As wild and promiscuous as I had been, I was sheltered. It was at this time that I was starting to really understand that I was a masochist. It’s not like I ever had any trouble getting off with regular sex, it was just that I had stumbled into a relationship with a man who, the first morning we woke up together, wrangled me over his knees, pulled up my slip, and took one of his massive hands and spanked my ass until it was swollen, and I couldn’t have been happier about it. I was very embarrassed to discover that he had a roommate and that roommate was home listening to the loud smacks and my delighted squeals through a sheet that separated their rooms — another layer to the maze I was running.

A. and I didn’t talk about what we were doing, and I now realize that he assumed I’d had at least some experience in the realm of SM. I was confused and alone. I’d show the leopard-print looking bite marks on my ass to friends in a drunken exhibitionistic spree and regret it the next day. It’s not like I was hiding it, but I didn’t have anyone to talk to about it who actually got it. And being a masochist was shameful to me at times. I would feel proud of what I could take in a scene and often feel lost and confused about it afterwards.

There was an internet. I just didn’t know how to use it. And when I looked in my college’s library to try to do some reading, I was dismayed to discover that it wasn’t only my mind that was all messed up (I’d been told a bi-polar diagnosis was a life-long condition that would have to be forever managed with medication), but that my sexual desires were a pathology, too. I bet that if I hadn’t been afraid of seeming stupid, I could have gotten some talks going with A., but I didn’t want to discourage the ever more extreme progression our encounters were going in, and I didn’t want to tell him that I’d never done any of it before. In fact, I assumed he knew what I was going through, for some reason, without ever telling him that.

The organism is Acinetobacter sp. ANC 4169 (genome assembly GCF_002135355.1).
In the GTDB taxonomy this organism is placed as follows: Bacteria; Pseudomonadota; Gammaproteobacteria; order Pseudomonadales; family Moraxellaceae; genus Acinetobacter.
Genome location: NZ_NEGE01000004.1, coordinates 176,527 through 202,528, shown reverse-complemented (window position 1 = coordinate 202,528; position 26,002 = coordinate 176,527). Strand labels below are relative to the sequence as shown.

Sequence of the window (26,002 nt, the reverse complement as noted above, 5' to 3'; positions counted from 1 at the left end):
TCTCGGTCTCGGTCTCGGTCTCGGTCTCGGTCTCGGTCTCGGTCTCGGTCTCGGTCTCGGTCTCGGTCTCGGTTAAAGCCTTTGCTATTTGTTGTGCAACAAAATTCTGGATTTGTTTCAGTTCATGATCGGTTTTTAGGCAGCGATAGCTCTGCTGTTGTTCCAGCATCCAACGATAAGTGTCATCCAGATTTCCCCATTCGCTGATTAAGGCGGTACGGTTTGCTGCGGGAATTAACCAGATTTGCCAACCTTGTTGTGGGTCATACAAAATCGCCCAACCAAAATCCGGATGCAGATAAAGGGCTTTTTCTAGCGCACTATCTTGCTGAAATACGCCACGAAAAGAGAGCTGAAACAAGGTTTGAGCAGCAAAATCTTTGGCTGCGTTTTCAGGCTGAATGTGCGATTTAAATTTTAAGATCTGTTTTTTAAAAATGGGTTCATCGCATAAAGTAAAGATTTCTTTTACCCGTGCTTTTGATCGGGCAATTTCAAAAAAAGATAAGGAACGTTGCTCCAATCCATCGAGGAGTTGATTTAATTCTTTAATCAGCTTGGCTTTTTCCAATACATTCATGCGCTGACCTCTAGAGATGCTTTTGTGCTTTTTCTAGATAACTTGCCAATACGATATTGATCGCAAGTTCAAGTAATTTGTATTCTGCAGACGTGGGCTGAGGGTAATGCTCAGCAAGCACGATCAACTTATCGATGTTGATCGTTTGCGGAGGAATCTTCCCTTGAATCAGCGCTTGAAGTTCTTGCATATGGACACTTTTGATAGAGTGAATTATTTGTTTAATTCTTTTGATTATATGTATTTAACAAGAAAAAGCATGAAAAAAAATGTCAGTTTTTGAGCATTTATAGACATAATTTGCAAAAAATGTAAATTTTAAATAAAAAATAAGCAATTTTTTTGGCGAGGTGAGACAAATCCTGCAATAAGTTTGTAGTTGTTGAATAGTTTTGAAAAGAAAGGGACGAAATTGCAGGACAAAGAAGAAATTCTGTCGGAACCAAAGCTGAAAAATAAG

There was no protocol, there were no terms of address, no safe words, no discussion — just the rules he made up in our scenes that were dropped the moment they were over and a general understanding that he was the boss. We didn’t talk about anything: comfort, boundaries, limits, consent. And all I wanted to do was see him again to see what happened next.

I watched that porno tape so many times. But the disconnect between my sex life and my fantasy life was still intact. It still is. Thinking about pain did (and still does) almost nothing for me, while pain itself is an experience that I could replace sex with (if I had to choose. I hope I never have to make that choice, but still). Something in me is sated with a sound beating that sex alone can never touch.

After A. and I split, I knew something about myself that I hadn’t known before and was powerless to take back. And I was alone again.